As the book “Vitamin B12 deficiency in clinical practice” nears completion, I thought you might like to know what’s going to be in it.
Some of the areas that are covered are illustrated in this Wordle (made from the index to the first proof copy).
What are the first words in this Wordle that catch your eyes? Is it “Intrinsic Factor” – so vital vitamin B12 absorption, and so often used as a marker to diagnose vitamin B12? It’s a difficult one – Intrinsic Factor is absolutely needed vitamin B12 absorption, but the absence of antibodies to IF or Parietal Cells it is by doctors to exclude B12 deficiency. Antibodies are notoriously difficult to detect, and in any case, may develop after B12 deficiency is quite far advanced.
Multiple Sclerosis looms there in the middle of the Wordle. When Dr Chandy was working as a GP, we found that every case of MS that he encountered in clinical practice responded to vitamin B12 replacement therapy. Those who accepted ongoing treatment to a massive reduction in symptoms, although it has to be said, but while 2 patients to decide to refuse further treatment, without specifying why.
On the left hand side is CFS Chronic Fatigue Syndrome. Yes it’s a real disease; yes it is completely clashing, and drains the joy out of life. Yes it seems to respond B12 replacement therapy. Anybody, and Now I Scared Everybody, CFS or with Myalgic Encephalomyelitis should take vitamin B12 replacement therapy, whether by oral tablets daily, or by frequent injections.
As the Wordle illustrate, there are a huge number of different symptoms, and of different conditions, but I will affected by vitamin B12 deficiency. How it works in each specific case will vary; sometimes you will need different supplements; many times you will need medical treatment at the same time as B12 supplements; in every case, vitamin B12 seems to help.
Just to remind you, dear reader, that B12 is very safe. Vitamin B12 is naturally found in the human body and concentrations ranging from “too little”, the what many consider to be the normal range, do (with supplements) but higher levels, but even if maintained for many years, do no harm. Different people seem to have a requirement for different levels in the blood in order to function – some people only function when their blood serum B12 is >1000 ng/L, whereas others don’t detect any symptoms even with blood serum B12 >200 ng/L (often taken as the level at which ‘subtle’ B12 deficiency should be treated).
We are here to help. The vitamin B12 deficiency support group may name is to raise awareness of the symptoms, and broaden access to treatment. By all means email Dr Chandy on notifications@B12d.org for a discussion of your individual symptoms, and so that he can explain how other people have responded. Dr Chandy is now retired as a GP, so we cannot give specific medical advice, but he will say what has worked in the past people with similar blood test results and symptoms.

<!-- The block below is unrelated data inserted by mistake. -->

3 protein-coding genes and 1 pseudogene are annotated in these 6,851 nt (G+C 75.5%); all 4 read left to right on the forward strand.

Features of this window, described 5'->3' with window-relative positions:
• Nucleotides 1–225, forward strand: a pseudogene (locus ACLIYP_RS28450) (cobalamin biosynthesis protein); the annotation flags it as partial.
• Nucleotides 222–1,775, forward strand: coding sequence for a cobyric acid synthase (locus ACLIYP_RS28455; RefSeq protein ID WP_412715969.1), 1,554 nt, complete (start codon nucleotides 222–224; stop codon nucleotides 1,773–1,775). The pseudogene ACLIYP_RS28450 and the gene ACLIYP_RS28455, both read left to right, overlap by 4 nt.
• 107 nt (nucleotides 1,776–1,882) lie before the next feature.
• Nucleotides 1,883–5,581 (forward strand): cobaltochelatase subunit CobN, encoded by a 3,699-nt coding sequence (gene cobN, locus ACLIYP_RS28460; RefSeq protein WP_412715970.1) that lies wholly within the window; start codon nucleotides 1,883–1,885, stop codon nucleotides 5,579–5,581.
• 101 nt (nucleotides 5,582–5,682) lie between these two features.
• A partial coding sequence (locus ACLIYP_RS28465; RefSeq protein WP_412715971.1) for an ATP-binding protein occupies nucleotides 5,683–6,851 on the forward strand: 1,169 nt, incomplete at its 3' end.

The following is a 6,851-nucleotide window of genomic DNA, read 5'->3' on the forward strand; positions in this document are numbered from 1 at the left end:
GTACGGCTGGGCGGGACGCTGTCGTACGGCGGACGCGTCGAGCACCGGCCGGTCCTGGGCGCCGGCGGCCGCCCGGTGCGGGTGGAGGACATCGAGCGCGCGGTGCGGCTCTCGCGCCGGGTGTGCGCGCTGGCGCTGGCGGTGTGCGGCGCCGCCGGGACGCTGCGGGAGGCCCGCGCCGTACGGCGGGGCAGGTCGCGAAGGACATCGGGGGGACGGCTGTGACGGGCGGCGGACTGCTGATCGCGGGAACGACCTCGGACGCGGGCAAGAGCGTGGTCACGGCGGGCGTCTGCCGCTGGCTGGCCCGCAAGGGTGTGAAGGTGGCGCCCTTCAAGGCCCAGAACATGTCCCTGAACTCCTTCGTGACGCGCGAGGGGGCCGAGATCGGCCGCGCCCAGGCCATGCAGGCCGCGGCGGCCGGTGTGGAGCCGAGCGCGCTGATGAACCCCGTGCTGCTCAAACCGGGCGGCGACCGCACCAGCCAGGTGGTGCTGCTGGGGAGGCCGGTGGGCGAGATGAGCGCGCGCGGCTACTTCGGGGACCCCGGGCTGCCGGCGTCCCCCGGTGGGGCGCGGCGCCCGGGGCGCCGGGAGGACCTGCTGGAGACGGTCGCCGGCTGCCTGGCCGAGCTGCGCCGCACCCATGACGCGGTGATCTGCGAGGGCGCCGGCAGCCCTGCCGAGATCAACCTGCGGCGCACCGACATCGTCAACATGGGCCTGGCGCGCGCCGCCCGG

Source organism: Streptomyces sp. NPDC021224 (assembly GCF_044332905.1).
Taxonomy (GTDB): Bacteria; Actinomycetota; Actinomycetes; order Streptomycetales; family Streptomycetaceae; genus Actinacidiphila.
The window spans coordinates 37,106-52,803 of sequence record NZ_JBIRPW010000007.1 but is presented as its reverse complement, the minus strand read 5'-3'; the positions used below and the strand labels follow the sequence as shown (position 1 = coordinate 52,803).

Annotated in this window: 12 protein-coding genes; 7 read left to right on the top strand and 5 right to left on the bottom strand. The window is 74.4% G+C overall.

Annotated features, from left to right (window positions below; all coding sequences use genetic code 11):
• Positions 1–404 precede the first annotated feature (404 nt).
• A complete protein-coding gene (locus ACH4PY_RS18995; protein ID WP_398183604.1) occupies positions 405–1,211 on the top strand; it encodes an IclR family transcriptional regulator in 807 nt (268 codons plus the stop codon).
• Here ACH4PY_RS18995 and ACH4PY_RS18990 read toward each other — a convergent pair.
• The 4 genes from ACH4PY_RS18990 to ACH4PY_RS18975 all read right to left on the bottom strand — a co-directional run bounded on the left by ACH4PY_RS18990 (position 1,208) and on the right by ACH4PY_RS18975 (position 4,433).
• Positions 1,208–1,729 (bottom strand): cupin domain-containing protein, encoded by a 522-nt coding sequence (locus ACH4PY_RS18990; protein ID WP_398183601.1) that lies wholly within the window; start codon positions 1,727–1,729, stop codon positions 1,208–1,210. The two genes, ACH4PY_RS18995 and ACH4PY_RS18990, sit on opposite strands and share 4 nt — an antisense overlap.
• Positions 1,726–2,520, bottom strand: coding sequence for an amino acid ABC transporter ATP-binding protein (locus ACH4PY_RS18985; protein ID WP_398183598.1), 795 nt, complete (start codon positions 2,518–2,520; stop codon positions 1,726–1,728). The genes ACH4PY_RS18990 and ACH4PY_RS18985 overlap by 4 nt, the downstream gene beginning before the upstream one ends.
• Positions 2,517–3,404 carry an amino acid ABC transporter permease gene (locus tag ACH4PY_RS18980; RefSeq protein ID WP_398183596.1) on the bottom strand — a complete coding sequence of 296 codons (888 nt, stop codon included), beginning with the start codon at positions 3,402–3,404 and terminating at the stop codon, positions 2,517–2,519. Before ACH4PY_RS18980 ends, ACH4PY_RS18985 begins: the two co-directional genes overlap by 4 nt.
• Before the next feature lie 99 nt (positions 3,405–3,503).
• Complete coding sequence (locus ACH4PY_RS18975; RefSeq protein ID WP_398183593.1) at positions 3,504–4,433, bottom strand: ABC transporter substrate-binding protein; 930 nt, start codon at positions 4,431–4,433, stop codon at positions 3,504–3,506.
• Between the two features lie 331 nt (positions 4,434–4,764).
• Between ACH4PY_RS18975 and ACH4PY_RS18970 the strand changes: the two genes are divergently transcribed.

June describes her suffering when doctors didn't follow the standard protocol after any stomach or intestinal operation - to offer B12 replacement therapy
Julia found her eyesight going as her eyes refused to focus on the same things as each other. She's been for all sorts of tests and treatment, but now that she's on B12 replacement therapy she's starting to see an improvement.
The local MP (Grahame Morris MP for Easington - who was a BMS (BioMedical Scientist) in the labs at Sunderland Royal Infirmary) interviews people with B12 deficiency to hear their story (August 27 2010). Here Jane describes the symptoms, and how she can't wait for her next B12 injection (in fact, she knows that she needs injections every 2 weeks because she's keeping a diary of the symptoms). We're restricted how often the GP can give injections, which is why we want to raise awareness.
New documentary out from Elissa Leonard in North America, featuring Sally Pacholok and many other internationally renowned experts.
Just the way it works for humans, oral B12 can make a world of a difference for your pet. My old cat Smudge chases the young cat again, climbs ladders (and climbs down herself), and is generally as fit as she was many years ago.
Donna, like so many women, wants to live a normal life. Vitamin B12 could give her that chance.
Frankie tells of how she suffered, the tests she had to endure until doctors worked out what was wrong, and what a difference it has made.
Susan gets very tired, which isn't much fun especially as she has so much to do. Here she tells her story.
Janette first appeared in the BBC InsideOut documentary in October 2006. Since then the NHS has forced her doctor to withdraw B12 replacement therapy on a number of occasions, and she tells of her struggles with having B12 and then having it taken away.
She has bravely agreed to be filmed without her usual wig, but her memory is playing up because it is so long since her last injection.
Dr Chandy was nominated for the North East Local Heroes award. The interviewer was at first surprised - people don't get awards for doing what they are paid to do - but she persisted.